Malaysia is a green country and locals and visitors alike love Malaysian national parks. Over 60% of its total land area is forested. There are not many countries in the world that can beat that.
It is true that Malaysia's forests are being lost at an average rate of around 100,000 hectares per year. At that rate of decline it would take 200 years for all Malaysia's forests to be gone. But there is no danger of that happening. Currently 8% of Malaysia's total land area is classified as protected and a further 8% is set aside as forest reserves. Protected areas include national and state parks, wildlife sanctuaries, wildlife reserves and marine parks.
Malaysia can boast of 25 terrestrial national and state parks (there are a further 40 marine parks) managed by the Department of Wildlife and National Parks. New areas of outstanding beauty are regularly being added to the list of protected areas, particularly peat swamps, mangrove forests and limestone habitats.
Conservation areas range from the massive Taman Negara, a million plus acres of the world's oldest primary rainforest, to the semi-urban and man-made Taman Wetlands in Putrajaya.
The biodiversity of Malaysia's forests is immense. It is said that there are more species of trees in one hectare of Taman Negara than in the whole of North America. In addition to observing the profuse plant life you can, while on your jungle walks, look out for unusual birds, shy animals and exotic insects.
Here is a list of some of the main Peninsular Malaysian national parks and forest reserves, arranged by state (Sabah and Sarawak parks will be shown on a separate page).
Selangor and the Federal Territories (Kuala Lumpur, Putrajaya)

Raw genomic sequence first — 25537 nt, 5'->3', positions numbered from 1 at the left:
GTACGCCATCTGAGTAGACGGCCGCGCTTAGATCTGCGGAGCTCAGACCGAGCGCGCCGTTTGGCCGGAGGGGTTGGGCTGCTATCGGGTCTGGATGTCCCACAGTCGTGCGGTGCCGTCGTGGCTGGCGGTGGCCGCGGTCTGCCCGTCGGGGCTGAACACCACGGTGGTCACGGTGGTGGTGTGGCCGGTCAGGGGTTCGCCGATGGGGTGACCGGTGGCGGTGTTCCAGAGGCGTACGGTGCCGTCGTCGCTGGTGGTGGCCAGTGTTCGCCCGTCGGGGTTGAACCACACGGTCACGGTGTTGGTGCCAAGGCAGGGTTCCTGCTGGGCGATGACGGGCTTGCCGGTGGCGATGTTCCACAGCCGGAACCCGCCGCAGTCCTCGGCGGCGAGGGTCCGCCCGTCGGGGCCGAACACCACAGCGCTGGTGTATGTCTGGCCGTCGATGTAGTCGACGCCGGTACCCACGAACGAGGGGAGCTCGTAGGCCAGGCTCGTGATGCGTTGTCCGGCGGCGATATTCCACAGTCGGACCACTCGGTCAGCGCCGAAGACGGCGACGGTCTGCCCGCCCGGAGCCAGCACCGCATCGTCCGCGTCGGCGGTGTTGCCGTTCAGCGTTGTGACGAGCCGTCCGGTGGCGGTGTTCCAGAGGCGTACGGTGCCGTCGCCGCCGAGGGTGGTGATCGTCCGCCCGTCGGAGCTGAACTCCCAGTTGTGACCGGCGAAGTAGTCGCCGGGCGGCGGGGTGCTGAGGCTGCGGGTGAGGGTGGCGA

. Kanching Forest Reserve
. Kuala Selangor Nature Park
. Malaysia Agricultural Park
. Taman Wetlands Putrajaya
. Botanical Gardens, Putrajaya
. Commonwealth Forest Park
. Paya Indah Wetlands
. Bukit Gasing Forest Park
. Sungai Gabai Waterfall
. Ampang Forest Reserve
. Lembah Kiara Park
. Sungai Congkak Recreational Forest
. Royal Belum State Park
. Kuala Gula Bird Sanctuary
. Matang Mangrove Forest Reserve
. Sungkai Wildlife Reserve
. Temenggor Forest Reserve
. Bukit Panchor State Park
. Penang National Park
. Bukit Mertajam Recreational Park
. Pedu Lake
. Ulu Muda Forest Reserve
. Bukit Hijau Recreational Forest
. Perlis State Park
. Bukit Ayer Recreational Forest
. Gunung Stong State Park
. Tasik Kenyir
. Bakau Tinggi Recreational Park
. Rantau Abang Turtle Sanctuary
. Taman Negara
. Kenong Rimba Park
. Tasik Bera
. Lata Jarum & Pulau Chekas
. Endau Rompin National Park
. Tanjung Piai National Park
. Pulau Kukup
. Gunung Ledang National Park
. Lenggeng Recreational Forest
And here is an interactive map I compiled showing all the locations of the above parks. As you can see, wherever you are in Peninsular Malaysia, you are never far from a Malaysian National Park or State Park or Forest Reserve.
View Conservation Areas - Peninsula Malaysia in a larger map
I have visited many of these places already. The remainder are on my 'must visit' list for the coming weeks and months. I will add a fresh page onto the website whenever I visit a new place.
Click on the links below to read reviews of my visits to Malaysian national parks, rainforests and other conservation areas.